Rocking pink: 5 of the best rhubarb recipes

Eye-popping puds and a neon pickle – we’re talking rhubarb, the sweet-sharp taste of now…

Rhubarb and orange sponge pudding

Image: Chris Alack. Food styling: Clare Lewis. Styling: Sue Radcliffe

SERVES 6-8

FOR THE RHUBARB
600g rhubarb (trimmed weight) cut into 2cm-3cm lengths
125g golden caster sugar

FOR THE SPONGE
30g flaked almonds
200g golden caster sugar
225g unsalted butter softened and diced
200g self-raising flour sifted
25g ground almonds
2 tsp baking powder sifted
finely grated zest of 1 orange
4 medium eggs
100ml smooth orange juice (try blood orange if available or alternatively clementine juice)
1 tsp vanilla extract

TO SERVE
Vanilla custard or pouring cream (optional)

1. Preheat the oven to 200C/180 C fan/gas 6. Select an ovenproof dish about 2-litre capacity (for example a shallow 30cm oval gratin dish or equivalent round or rectangular dish). Toss the rhubarb with the sugar in a large bowl then arrange evenly over the base of the dish.
2. Reserving the flaked almonds and 2 level tablespoons of the caster sugar, place all the remaining sponge ingredients in the bowl of a food processor and cream together. Smooth this on top of the rhubarb, scatter over the reserved almonds and sugar and bake for about 1 hour or until a skewer inserted at the centre comes out clean. Can be served warm or newly cooled (when it may sink a little but tastes just as good). Accompany with vanilla custard or pouring cream if wished.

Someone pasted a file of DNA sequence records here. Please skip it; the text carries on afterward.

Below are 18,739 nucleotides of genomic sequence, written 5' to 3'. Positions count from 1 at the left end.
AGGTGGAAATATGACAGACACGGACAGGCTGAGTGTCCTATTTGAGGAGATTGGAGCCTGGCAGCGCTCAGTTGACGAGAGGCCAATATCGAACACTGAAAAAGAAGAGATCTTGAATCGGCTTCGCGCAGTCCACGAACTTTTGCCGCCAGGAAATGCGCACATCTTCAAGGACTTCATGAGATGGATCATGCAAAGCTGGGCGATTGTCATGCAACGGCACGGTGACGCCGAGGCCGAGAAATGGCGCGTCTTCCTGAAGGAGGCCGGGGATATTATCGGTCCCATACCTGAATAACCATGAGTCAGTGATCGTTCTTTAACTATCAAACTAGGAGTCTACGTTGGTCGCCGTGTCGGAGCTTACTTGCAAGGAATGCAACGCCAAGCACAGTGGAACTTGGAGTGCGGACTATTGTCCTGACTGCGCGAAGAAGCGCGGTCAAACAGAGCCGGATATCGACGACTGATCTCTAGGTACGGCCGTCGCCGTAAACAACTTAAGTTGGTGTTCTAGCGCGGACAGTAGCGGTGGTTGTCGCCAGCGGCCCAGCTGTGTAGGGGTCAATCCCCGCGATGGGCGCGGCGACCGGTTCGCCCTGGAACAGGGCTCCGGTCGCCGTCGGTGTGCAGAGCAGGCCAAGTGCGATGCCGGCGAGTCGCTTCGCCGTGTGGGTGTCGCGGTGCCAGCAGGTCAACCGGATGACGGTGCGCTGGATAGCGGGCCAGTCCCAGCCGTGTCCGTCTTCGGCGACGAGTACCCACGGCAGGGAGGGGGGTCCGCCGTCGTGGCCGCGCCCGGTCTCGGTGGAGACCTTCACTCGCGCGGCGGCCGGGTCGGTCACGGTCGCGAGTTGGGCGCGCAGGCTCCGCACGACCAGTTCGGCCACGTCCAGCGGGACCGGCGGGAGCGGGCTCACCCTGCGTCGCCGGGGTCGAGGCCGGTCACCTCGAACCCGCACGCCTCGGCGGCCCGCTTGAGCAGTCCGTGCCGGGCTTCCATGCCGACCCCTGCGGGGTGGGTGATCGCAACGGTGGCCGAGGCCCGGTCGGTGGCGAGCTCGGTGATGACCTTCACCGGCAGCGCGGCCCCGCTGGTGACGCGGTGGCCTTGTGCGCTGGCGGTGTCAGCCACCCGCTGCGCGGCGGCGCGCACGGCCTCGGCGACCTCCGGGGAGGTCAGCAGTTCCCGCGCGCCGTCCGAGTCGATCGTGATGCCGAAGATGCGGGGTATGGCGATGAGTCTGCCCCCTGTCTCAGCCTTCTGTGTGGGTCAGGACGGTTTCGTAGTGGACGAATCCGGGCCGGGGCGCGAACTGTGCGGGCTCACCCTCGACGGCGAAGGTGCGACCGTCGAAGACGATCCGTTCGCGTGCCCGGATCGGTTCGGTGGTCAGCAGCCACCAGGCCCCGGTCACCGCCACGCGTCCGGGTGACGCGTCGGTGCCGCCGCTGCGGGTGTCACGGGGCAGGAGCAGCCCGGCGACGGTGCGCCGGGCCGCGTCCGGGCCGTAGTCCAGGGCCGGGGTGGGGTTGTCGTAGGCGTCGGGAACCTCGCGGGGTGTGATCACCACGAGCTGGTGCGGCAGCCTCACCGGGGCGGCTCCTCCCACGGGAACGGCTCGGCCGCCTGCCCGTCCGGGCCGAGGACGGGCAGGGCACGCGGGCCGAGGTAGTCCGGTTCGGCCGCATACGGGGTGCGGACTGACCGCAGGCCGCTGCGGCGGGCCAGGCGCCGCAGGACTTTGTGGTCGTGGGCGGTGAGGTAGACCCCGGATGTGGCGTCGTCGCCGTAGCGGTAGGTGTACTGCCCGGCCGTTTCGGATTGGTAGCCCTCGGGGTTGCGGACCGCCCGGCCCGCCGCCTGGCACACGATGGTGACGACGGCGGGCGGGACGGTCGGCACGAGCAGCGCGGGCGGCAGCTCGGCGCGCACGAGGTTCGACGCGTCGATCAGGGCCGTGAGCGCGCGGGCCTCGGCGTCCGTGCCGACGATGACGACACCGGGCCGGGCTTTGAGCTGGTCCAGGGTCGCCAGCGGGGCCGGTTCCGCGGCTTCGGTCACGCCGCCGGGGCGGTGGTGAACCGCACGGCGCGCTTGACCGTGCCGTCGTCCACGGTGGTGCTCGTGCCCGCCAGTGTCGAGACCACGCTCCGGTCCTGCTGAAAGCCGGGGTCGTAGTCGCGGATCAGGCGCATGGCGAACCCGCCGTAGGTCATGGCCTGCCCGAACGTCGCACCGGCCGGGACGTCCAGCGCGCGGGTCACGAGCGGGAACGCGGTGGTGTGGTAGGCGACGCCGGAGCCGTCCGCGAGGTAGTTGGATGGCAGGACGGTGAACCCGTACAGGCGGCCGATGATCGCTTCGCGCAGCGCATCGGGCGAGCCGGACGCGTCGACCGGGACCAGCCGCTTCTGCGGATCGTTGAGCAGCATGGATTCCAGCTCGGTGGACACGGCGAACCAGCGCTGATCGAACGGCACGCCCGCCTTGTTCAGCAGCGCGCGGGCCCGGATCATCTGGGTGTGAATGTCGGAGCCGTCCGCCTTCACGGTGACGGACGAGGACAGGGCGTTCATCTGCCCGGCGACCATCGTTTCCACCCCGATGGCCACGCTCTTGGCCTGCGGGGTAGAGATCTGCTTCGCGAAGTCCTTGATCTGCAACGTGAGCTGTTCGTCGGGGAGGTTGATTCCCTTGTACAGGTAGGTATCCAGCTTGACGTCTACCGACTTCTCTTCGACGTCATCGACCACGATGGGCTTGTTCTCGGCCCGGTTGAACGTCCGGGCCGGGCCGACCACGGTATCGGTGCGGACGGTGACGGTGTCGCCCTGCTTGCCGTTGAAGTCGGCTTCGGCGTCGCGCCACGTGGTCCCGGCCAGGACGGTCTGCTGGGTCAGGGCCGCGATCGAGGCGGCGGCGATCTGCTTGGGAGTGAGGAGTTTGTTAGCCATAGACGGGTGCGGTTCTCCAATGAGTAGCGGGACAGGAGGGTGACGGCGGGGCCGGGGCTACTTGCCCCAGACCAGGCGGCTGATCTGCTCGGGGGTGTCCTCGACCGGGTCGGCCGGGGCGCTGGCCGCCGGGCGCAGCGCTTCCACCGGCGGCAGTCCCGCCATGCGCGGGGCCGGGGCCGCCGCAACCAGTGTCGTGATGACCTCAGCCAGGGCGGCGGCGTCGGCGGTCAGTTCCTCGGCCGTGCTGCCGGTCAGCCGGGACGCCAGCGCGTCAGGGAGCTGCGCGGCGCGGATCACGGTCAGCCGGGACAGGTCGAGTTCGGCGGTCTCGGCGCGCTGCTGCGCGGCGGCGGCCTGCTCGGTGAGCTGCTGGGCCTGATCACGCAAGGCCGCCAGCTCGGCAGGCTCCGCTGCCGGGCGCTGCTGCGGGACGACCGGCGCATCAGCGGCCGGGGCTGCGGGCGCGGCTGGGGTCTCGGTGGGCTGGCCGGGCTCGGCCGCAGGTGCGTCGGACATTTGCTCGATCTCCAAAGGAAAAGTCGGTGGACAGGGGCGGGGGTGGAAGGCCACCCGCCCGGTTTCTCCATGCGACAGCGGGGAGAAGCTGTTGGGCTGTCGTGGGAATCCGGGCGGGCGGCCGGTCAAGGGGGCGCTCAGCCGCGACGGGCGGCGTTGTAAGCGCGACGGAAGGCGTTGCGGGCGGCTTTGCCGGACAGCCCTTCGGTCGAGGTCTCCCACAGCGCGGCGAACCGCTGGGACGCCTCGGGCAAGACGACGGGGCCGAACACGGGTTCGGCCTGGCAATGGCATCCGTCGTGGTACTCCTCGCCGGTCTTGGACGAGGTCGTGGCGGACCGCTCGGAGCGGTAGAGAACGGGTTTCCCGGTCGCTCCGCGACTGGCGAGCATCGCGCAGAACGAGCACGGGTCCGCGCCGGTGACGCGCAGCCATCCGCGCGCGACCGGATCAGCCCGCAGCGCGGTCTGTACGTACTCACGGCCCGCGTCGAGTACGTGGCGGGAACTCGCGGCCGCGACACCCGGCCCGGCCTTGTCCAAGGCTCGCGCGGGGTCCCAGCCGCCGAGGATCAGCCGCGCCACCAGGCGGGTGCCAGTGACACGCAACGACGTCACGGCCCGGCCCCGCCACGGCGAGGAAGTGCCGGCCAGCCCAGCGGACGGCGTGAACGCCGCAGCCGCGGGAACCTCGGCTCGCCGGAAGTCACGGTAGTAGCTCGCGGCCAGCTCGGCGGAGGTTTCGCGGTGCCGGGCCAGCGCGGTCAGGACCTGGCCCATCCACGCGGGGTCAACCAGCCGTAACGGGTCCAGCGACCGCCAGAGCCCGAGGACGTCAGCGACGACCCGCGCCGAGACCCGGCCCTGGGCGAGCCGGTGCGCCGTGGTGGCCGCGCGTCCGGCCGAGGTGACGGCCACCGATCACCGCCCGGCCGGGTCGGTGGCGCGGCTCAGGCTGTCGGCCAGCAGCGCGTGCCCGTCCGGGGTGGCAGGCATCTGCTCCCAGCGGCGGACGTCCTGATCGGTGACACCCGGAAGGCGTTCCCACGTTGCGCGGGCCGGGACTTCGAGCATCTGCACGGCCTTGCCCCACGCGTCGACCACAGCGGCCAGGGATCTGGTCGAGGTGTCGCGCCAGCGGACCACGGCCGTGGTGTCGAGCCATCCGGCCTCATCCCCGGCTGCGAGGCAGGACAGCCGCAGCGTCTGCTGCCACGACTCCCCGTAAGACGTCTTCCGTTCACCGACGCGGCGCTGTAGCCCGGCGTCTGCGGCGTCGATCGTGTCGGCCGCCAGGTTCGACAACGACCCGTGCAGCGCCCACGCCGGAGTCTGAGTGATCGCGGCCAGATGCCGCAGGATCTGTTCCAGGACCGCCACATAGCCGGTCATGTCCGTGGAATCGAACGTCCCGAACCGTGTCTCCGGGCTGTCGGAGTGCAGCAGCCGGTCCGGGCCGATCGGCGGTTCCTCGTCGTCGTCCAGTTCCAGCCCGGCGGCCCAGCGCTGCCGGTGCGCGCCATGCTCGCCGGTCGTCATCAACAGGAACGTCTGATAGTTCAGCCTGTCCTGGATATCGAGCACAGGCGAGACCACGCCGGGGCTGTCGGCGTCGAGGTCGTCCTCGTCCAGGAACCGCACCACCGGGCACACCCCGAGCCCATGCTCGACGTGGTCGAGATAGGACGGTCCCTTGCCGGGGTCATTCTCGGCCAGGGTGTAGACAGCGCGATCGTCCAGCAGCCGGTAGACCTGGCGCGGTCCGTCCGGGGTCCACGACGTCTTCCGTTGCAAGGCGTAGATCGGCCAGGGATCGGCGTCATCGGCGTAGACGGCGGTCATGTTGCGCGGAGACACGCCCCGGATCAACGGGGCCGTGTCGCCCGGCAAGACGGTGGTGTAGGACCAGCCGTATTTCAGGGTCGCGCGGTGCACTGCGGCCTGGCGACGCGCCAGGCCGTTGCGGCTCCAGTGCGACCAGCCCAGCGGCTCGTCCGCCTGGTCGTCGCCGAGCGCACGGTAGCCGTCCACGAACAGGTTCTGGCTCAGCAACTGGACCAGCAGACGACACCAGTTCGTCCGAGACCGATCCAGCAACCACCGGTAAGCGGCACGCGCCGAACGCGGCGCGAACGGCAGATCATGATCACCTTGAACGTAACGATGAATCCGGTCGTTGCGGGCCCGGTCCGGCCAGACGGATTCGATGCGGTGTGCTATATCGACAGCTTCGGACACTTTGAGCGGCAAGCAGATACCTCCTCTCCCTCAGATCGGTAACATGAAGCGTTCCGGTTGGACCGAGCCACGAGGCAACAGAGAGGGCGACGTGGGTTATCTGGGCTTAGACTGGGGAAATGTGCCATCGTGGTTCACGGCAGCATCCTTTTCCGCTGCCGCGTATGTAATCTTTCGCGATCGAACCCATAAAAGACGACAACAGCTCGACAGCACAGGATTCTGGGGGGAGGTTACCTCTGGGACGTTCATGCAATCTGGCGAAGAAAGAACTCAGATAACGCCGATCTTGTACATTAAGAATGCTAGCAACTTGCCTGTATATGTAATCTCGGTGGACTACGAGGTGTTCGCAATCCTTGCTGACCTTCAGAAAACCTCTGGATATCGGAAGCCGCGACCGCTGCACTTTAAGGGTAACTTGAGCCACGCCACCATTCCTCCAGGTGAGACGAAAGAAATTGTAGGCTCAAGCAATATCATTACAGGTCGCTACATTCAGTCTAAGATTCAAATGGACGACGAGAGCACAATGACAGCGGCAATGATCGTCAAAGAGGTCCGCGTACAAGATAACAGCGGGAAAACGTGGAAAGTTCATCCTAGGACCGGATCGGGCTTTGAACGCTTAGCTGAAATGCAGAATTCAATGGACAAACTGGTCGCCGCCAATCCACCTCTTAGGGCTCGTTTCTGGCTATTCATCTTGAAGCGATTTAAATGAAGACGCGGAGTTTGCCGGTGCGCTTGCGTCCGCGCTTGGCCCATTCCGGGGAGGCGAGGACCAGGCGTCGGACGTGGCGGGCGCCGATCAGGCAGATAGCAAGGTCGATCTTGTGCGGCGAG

Rhubarb crumble with nutmeg and pistachios

Image: Chris Alack. Food styling: Clare Lewis. Styling: Sue Radcliffe

SERVES 6

FOR THE RHUBARB LAYER
800g rhubarb (trimmed weight) cut into 3cm lengths
75g golden caster sugar
2 tbsp self-raising flour

FOR THE CRUMBLE
150g self-raising flour
150g golden caster sugar
150g ground pistachios
1 tsp ground nutmeg
150g unsalted butter chilled and diced

TO SERVE
1 tbsp coarsely chopped pistachios
icing sugar for dusting
vanilla ice cream (optional)

1. Preheat the oven to 200C/180C fan/gas 6. Select an ovenproof dish about 2-litre capacity (for example a shallow 30cm oval gratin dish). Toss the rhubarb ingredients together and arrange over the base of the dish.
2. Place the crumble ingredients in the bowl of a food processor and whiz to crumbs that just start to cling together in nibs, taking care to stop the motor before they turn into a dough. Scatter this mixture over the fruit and bake for 30-35 minutes or until the top is golden and crisp and juices are bubbling up at the sides. Scatter over the chopped nuts and leave the crumble to cool for 20-30 minutes. Dust with icing sugar and accompany with ice cream, if wished. It is also delicious cold.

Rhubarb and custard trifles

Image: Chris Alack. Food styling: Clare Lewis. Styling: Sue Radcliffe

SERVES 6

FOR THE RHUBARB
400g trimmed rhubarb
75g golden caster sugar

FOR THE TRIFLES
150ml double cream
150g light fruit cake or Genoa cake
1½ tsp ginger wine

1. Preheat the oven to 190C/170C fan/gas 5. Slice the rhubarb into 2cm lengths and layer it in a small baking dish, sprinkling it with the caster sugar as you go. Cover with foil and bake for 45 minutes, then carefully pour off the syrup (save it for another use) and leave the fruit to cool.